Located in Canada, this particular tower isn’t of the fairytale variety, with a tall, narrow turret rising so high into the sky, it’s practically a lookout for a nearby fortress, yet it suggests surveillance all the same with a shape that may unintentionally mimic that of a security camera. Architecture firm Kariouk Associates say they developed the design as a solution to a very particular challenge.
Hoping to be as close to Lake Eerie as possible, the client was only able to afford a narrow strip of land lacking any views of the water. The shape of the plot, plus local zoning laws restricting height to a maximum of two floors, immediately eliminated any of the usual solutions, like placing the house on stilts. While height-restricting zoning laws can help ensure that new developments don’t dramatically change the landscape and block the views of existing houses, they also require those hoping to snag a lake view lifestyle for less to think way outside the box.
Finding a way to fulfill the client’s wishes with a budget property that’s 2,000 feet away from the lake shore with other homes in between is challenging enough—but the plot thickens. The owner is a singleton who wanted his new home to “serve as a lure for a mate,” say the architects. Not only should the design of the home suggest a treetop love nest that’s simply too irresistible to pass up, but also it should “woo and wow a mate while also demonstrating proper family planning and money-management skills.”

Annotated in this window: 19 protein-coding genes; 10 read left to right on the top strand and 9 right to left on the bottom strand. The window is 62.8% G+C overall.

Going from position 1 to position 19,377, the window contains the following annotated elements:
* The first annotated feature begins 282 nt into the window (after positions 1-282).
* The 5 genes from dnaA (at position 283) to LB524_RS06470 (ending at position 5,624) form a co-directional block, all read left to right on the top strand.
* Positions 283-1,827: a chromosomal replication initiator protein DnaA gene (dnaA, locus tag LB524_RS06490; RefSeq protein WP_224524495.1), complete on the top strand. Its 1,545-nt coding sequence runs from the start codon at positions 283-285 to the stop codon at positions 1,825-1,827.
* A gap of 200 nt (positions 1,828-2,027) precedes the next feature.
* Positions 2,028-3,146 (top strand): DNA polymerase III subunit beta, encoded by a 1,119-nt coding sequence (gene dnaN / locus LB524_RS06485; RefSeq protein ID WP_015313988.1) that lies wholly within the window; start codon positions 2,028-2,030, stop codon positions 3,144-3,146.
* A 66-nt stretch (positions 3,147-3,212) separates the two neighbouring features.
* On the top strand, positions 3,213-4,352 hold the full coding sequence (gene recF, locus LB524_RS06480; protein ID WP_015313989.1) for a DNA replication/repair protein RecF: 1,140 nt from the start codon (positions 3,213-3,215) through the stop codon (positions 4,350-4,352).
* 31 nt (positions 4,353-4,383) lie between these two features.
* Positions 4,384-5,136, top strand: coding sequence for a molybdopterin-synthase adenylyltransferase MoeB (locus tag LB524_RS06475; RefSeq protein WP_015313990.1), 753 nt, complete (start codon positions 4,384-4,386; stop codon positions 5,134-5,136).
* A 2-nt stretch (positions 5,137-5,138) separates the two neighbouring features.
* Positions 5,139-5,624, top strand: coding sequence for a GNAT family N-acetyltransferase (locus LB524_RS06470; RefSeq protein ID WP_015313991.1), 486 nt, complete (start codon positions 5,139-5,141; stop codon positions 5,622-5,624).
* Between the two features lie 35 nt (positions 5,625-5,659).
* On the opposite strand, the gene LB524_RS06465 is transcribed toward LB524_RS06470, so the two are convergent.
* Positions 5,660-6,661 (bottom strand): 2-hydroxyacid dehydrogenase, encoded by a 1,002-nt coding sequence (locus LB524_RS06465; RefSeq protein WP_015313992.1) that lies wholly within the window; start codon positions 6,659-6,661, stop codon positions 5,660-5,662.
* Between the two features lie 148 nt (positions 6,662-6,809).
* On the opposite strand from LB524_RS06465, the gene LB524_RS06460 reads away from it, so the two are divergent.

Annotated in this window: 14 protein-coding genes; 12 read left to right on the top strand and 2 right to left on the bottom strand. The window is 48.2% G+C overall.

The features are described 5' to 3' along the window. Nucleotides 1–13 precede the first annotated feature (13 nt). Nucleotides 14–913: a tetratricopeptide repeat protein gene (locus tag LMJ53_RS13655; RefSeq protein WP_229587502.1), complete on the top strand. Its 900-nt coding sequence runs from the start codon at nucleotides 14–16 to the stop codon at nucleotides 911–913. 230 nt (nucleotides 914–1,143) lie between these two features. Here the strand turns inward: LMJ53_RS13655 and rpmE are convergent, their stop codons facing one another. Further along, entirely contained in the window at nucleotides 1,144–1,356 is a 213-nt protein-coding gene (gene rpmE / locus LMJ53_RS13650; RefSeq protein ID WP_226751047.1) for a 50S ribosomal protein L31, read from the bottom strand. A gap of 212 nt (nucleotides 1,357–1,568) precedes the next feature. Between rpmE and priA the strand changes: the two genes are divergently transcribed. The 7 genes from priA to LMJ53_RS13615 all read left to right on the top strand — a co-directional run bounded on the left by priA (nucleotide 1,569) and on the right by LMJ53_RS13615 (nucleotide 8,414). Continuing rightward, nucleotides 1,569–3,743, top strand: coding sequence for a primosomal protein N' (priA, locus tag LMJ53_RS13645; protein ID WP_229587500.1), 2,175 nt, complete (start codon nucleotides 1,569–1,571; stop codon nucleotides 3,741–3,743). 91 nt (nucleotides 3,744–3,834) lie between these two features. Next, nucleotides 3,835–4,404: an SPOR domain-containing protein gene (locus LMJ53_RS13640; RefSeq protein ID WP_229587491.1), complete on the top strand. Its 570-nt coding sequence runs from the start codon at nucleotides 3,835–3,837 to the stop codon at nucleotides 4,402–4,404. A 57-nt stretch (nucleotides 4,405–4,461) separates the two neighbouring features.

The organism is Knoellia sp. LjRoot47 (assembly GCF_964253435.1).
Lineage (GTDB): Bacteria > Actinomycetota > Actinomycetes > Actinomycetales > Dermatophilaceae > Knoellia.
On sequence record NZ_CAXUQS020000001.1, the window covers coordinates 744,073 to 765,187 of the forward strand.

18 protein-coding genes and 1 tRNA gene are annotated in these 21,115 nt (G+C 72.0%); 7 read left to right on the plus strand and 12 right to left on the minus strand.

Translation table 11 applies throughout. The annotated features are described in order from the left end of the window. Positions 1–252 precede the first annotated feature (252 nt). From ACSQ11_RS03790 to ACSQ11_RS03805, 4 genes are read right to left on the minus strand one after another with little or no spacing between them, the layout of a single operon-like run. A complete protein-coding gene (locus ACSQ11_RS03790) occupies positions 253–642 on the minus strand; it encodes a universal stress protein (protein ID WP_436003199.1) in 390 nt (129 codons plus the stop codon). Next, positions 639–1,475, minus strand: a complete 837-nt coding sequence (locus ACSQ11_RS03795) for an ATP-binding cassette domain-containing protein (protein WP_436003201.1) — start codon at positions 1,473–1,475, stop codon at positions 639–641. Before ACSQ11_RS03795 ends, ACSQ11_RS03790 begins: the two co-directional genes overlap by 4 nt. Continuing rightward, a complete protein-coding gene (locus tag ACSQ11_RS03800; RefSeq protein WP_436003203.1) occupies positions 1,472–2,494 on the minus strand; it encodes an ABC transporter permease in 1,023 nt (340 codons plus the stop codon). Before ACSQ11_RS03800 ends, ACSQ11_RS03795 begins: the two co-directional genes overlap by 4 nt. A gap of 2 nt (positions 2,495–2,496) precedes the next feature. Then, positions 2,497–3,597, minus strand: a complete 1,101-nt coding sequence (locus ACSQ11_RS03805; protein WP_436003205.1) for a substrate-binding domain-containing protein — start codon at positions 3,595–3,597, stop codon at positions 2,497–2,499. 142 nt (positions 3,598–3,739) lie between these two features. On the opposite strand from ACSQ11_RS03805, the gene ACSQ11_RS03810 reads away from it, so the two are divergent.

The result, which the architects named “A Bower House,” features two bedrooms for currently non-existent children, common spaces, an indoor pool and a garage on the main floor. The curious ‘tower bedroom‘ for the happy future couple is perched forty feet above ground level in the treetops, considerably higher than any of the other houses in the area.
So, how did Kariouk Associates get away with this second story despite the zoning laws? Essentially, they found a loophole and got lucky.
“The configuration provided the desired privacy while harnessing the view of the lake beyond,” they explain. “Hence, while the local zoning bylaw restricted new homes to a height limit of two stories, the code did not actually state that a second floor must be contiguous to a lower floor… the municipal bylaws in that region have since been re-written.”
Creative thinking helped them get around the law, giving the client his desired lake views on a budget, but what about his other goal? The architects report that while there are still no hatchlings in sight just yet, the photographs of the finished home were taken two weeks prior to the client’s wedding.
Still, there’s something kind of ominous about the design of the house, with the way the tower looms above the narrow, boxy floor below. It’s easy to imagine it as the setting for a dystopian film—perhaps a modern-day spin on the tale of Rapunzel.